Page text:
Michelle Berry is the author of three books of short stories and five previous novels. Her short story collection I Still Don’t Even Know You won the 2011 Mary Scorer Award for Best Book Published by a Manitoba Publisher and was shortlisted for a 2011 ReLit Award, and her novel This Book Will Not Save Your Life won the 2010 Colophon Award and was longlisted for the 2011 ReLit Award. Her writing has been optioned for film and published in the UK.
Berry was a reviewer for the Globe and Mail for many years, and teaches online for the University of Toronto and is often a mentor at Humber College. Berry now lives in Peterborough, ON, where she operates an independent bookstore, Hunter Street Books.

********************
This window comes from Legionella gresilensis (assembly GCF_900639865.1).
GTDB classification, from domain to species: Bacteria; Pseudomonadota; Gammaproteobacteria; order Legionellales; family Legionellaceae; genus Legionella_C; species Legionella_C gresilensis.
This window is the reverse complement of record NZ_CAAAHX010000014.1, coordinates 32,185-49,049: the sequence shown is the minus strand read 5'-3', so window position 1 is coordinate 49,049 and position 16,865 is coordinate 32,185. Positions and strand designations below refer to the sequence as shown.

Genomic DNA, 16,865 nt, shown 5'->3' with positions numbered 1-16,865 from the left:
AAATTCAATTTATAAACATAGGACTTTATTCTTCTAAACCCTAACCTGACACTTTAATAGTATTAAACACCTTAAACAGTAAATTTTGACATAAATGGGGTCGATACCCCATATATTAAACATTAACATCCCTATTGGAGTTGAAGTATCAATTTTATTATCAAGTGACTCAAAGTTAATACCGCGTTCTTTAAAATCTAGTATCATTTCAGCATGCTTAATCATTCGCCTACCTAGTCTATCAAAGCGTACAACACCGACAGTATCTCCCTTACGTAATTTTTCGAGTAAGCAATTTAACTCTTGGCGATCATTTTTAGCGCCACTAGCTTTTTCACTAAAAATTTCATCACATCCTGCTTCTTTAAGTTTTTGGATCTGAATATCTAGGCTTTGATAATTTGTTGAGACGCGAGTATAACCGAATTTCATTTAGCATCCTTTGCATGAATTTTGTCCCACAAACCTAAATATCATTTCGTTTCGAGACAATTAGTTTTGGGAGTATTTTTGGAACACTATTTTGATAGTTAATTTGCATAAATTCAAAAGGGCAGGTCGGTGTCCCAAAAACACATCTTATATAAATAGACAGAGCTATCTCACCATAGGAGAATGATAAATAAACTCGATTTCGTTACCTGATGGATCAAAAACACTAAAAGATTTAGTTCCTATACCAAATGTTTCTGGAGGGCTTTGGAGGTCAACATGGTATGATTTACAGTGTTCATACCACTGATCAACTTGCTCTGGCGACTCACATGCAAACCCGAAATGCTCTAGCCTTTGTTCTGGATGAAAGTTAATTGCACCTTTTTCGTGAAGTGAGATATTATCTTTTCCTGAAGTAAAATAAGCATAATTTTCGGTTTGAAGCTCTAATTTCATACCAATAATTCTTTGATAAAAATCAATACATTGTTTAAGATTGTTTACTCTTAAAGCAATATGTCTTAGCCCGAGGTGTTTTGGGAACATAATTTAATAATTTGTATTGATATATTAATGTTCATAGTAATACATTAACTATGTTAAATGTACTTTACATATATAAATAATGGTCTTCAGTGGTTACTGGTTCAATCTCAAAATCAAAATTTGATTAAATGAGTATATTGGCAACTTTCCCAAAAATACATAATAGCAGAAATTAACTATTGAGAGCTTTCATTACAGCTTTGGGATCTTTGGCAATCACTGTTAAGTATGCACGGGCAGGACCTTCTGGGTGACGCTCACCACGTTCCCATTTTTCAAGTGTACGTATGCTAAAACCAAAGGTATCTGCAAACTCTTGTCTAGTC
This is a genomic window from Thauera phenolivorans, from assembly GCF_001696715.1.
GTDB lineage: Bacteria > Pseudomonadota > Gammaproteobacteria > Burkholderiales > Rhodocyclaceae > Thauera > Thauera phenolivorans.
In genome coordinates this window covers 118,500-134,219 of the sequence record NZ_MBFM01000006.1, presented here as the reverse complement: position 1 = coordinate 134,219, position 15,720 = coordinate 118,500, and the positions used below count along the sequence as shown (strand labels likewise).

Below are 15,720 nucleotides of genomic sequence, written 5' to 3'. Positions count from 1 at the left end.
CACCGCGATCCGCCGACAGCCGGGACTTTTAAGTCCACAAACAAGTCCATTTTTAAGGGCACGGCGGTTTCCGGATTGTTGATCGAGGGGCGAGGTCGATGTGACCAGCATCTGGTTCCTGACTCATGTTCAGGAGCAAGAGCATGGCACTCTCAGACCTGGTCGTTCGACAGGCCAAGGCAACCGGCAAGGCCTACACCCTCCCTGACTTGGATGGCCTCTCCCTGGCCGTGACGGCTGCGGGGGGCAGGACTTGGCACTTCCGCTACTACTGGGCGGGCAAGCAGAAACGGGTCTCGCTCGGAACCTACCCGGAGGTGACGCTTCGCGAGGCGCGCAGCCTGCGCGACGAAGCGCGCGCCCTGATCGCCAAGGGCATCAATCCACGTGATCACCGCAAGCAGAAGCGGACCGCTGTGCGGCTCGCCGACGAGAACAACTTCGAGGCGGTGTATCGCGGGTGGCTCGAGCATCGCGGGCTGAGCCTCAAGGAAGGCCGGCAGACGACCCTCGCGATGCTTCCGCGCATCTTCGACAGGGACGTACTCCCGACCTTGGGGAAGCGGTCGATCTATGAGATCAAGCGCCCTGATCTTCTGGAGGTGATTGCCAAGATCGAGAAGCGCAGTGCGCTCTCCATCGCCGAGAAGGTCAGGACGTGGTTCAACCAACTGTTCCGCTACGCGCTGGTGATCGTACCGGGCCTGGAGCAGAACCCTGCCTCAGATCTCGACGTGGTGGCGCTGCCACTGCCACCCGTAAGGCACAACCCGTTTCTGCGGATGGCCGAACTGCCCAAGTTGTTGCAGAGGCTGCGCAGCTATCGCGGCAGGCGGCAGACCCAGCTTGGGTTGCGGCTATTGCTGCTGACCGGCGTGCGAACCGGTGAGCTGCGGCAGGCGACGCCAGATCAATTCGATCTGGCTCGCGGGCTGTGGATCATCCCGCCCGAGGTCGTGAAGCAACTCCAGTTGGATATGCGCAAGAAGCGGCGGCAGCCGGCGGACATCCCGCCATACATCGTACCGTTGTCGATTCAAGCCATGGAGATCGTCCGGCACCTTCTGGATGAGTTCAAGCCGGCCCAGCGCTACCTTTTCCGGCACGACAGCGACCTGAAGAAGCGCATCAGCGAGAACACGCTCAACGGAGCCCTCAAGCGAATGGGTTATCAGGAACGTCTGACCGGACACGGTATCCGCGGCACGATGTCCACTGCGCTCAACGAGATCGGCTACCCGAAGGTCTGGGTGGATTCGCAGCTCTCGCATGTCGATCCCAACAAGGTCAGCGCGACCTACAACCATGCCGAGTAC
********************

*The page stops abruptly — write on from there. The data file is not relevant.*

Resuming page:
What if prison was the only world that existed for you now and everything else was a story? What if you weren’t sure if you were guilty but wanted forgiveness in any form? The Prisoner and the Chaplain is about two men; one man awaiting execution, the other man listening to his story. As the hours drain away, the chaplain must decide if the prisoner’s story is an off-the-cuff confession or a last bid for salvation. As the chaplain listens he realizes a life has many stories, and he has his own story to tell – a last-ditch plea for forgiveness told to someone who will never be able to repeat it. Each man is guilty in his own way, and their stories have led them to the same room, a room that only one of them will leave alive. If you had only twelve hours left to live, what would you have to say?